LINGUIST List 31.3010

Mon Oct 05 2020

Confs: Cog Sci, Hist Ling, Lang Acq, Psycholing, Syntax/Greece

Editor for this issue: Lauren Perkins <>

Date: 05-Oct-2020
From: Michael Percillier <>
Subject: Cognitive mechanisms driving contact-induced language change
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Cognitive mechanisms driving contact-induced language change

Date: 31-Aug-2021 - 03-Sep-2021
Location: National and Kapodistrian University of Athens, Greece
Contact: Michael Percillier
Contact Email: < click here to access email >

Linguistic Field(s): Cognitive Science; Historical Linguistics; Language Acquisition; Psycholinguistics; Syntax

Meeting Description:

The workshop focuses on contact-induced change on the level of syntax or at the interface of syntax with other levels (e.g. argument structure, aspect, word formation, information structure etc). This orientation comes from the research project ''Borrowing of argument structure in contact situations'' (BASICS, where we have been investigating the extent to which Old French had an influence on the grammar of Middle English. In this workshop we would like to extend our focus to the cognitive factors relevant for language change and acquisition, such as, for example, frequency, structural priming, level of awareness, salience, analogy, ambiguity, chunking (see the contributions in Hundt et al. 2017). These factors originate from mental ''capacities as memory, pattern recognition, abstraction, generalization, and routinization of repeated tasks'' (Mithun 2003, 552).

Recent research has only started investigating how these mechanisms relate to historical language change. Frequency and especially the frequency of contextualized variants might allow inferences about language change in the past (Hilpert 2017, 67). Chunking entails changes in the analysability and compositionality of the given expression, and might therefore be intimately related to language change, especially in terms of grammaticalization (Bybee 2010; Bybee & Moder 2017). A low degree of salience of certain linguistic elements has been observed to favour morpho-syntactic change, whereas high salience has been judged implausible as a trigger (Traugott 2017, 102; 108). Also, it is not entirely clear whether (and how) the concept can be applied / adapted to historical periods (Traugott 2017, 96). Priming has been demonstrated to provoke ungrammatical utterances even in monolingual adults (Fernández et al. 2017). It seems highly plausible that repeated priming may have long term effects, especially via alignment and routinisation effects (Pickering & Garrod 2017, 175; 189). Analogy-induced phenomena (overgeneralizations), from an emergentist perspective, resemble the outcome of historical change (Behrens 2017, 235). In the same vein, structural ambiguity resulting from current variation can be taken as synchronic projection of language change, as the old and new interpretation of a given morpho-syntactic unit may coexist for some time in ‘critical contexts’ (Diewald 2002).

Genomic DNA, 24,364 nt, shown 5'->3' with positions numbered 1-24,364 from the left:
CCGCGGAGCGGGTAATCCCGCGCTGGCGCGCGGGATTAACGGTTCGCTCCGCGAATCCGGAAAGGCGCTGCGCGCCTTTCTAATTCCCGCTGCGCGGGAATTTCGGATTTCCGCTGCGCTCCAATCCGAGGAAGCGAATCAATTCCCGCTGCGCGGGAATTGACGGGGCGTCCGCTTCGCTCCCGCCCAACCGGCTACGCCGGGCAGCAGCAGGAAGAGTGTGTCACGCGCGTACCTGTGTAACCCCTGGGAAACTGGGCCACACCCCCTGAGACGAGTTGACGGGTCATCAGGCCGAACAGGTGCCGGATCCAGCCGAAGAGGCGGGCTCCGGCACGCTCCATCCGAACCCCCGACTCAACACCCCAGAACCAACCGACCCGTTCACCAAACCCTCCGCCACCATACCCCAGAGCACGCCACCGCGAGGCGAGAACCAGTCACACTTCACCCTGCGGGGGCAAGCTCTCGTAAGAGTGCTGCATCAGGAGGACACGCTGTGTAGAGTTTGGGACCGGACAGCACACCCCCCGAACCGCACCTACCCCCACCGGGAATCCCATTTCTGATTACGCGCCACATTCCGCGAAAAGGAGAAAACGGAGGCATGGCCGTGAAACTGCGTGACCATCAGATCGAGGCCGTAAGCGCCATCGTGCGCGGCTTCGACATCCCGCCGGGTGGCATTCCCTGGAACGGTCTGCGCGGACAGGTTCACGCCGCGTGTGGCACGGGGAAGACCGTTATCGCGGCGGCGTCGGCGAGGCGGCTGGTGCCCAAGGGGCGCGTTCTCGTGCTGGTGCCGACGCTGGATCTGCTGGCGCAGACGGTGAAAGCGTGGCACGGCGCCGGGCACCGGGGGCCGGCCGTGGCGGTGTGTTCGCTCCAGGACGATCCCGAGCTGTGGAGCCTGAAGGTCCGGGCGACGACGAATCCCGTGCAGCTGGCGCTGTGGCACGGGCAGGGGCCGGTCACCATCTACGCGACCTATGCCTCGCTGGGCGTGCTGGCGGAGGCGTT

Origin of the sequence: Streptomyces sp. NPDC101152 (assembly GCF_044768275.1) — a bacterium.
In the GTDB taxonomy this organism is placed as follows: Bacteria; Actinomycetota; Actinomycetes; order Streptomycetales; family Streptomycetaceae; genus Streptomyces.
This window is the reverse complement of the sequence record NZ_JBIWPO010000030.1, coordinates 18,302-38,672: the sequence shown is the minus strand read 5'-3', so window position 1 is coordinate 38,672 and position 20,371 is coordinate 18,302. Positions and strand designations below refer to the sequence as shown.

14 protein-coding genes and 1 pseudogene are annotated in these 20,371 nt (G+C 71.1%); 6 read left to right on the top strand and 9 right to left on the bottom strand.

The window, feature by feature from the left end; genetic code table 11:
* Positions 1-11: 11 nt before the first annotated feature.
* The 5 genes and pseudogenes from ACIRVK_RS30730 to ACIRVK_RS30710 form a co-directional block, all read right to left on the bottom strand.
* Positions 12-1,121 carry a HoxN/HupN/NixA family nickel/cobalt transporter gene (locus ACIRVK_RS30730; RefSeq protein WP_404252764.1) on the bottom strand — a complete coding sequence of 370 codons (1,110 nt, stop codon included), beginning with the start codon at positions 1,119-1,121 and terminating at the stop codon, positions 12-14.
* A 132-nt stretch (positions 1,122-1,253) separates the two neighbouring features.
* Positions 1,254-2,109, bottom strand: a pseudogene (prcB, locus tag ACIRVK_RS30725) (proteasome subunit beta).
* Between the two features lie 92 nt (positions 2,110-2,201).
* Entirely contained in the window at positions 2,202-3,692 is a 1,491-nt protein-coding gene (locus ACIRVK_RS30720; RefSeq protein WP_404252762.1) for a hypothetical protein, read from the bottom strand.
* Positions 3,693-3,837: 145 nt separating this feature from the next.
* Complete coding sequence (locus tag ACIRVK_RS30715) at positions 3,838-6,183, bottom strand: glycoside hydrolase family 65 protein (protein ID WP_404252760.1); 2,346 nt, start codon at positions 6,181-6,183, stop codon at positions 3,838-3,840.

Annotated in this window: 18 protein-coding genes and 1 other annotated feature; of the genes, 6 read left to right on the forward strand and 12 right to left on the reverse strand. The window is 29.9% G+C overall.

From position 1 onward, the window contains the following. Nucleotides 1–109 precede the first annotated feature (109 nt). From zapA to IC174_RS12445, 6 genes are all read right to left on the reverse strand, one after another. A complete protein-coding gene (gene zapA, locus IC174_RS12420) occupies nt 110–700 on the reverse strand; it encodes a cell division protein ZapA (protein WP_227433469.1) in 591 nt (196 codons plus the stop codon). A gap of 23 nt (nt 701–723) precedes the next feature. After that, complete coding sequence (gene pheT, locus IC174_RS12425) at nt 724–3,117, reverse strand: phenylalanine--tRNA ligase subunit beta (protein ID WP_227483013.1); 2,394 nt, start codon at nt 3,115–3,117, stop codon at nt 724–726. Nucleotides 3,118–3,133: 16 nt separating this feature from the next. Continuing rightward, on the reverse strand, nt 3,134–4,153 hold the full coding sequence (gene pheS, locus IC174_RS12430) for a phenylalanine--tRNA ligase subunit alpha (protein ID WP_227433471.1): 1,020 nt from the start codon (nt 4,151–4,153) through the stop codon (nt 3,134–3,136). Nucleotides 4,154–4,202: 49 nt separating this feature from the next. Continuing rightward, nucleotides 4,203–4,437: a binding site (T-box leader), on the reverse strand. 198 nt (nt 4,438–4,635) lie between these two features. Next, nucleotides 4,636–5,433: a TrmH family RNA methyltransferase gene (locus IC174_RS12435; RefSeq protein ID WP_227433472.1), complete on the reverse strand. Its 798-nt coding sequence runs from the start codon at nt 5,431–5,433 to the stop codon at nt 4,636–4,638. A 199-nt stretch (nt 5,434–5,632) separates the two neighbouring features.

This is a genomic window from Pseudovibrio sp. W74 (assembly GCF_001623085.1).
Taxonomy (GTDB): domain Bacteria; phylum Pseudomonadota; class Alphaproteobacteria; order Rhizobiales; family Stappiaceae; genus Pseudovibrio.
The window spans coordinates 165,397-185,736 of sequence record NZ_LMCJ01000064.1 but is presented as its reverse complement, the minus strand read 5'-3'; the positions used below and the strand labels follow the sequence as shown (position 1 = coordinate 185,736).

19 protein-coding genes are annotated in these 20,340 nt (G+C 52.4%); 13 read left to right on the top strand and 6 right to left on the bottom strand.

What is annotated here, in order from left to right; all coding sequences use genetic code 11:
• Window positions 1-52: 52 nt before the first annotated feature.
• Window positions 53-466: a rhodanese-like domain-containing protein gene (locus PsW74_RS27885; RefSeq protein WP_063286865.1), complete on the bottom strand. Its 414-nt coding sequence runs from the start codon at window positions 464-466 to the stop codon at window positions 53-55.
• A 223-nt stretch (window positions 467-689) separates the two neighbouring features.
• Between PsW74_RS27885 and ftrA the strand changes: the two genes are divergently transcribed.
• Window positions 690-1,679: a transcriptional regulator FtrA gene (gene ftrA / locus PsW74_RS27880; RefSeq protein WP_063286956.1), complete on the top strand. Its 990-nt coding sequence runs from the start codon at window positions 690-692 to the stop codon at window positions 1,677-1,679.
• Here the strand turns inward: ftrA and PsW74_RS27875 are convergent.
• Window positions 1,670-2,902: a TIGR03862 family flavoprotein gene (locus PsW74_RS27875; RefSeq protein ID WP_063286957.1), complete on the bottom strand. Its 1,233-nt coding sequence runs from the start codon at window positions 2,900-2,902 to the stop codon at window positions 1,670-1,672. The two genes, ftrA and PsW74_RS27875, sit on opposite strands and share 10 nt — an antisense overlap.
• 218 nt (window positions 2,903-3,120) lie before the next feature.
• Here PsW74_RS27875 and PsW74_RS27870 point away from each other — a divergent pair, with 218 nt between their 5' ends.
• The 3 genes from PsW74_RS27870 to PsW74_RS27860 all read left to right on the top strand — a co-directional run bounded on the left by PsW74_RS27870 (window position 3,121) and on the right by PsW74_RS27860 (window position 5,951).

With this workshop we seek to encourage interaction between the two disciplines to gain new insights into the nature of (contact-induced) language change. Since we are aware that language change is not a primary question in psycholinguistics (yet) we also welcome conceptual papers addressing e.g. long-term and historically potentially relevant measurable effects, and in more general terms, the compatibility and complementarity of data in both fields (e.g. Holler & Weskott 2018; Bader & Koukoulioti 2018).

Call for Papers:

We invite papers addressing these and related questions (in addition to the linguistic focus on syntactic phenomena):
1. Which cognitive mechanisms play a significant role in contact-induced structural change?
2. How can cognitive mechanisms be evidenced in historical data?
3. At what level can historical and psycholinguistic evidence be mapped, or at least be related to each other?
4. Who is the agent of change (monolinguals, (late) bilinguals, imperfect learners etc.)?
5. Which experimental methods are used to identify cross-linguistic effects and how can they be implemented in studies of contact-induced change?
6. How can contact-induced change be theoretically modelled in terms of cognitive mechanisms?

For the full call for papers, please consult:

Important dates:
- November 1, 2020: deadline for submission of short abstracts to the convenors of the
workshop (300 words without references)
- November 20, 2020: deadline for submission of workshop proposals by the
- December 15, 2020: notification of acceptance/rejection of the workshop proposal
- January 15, 2021: deadline for submission of individual “long” abstracts by the
participants (500 words without references)
- March 31, 2021: notification of acceptance/rejection of individual “long” abstracts.

Page Updated: 05-Oct-2020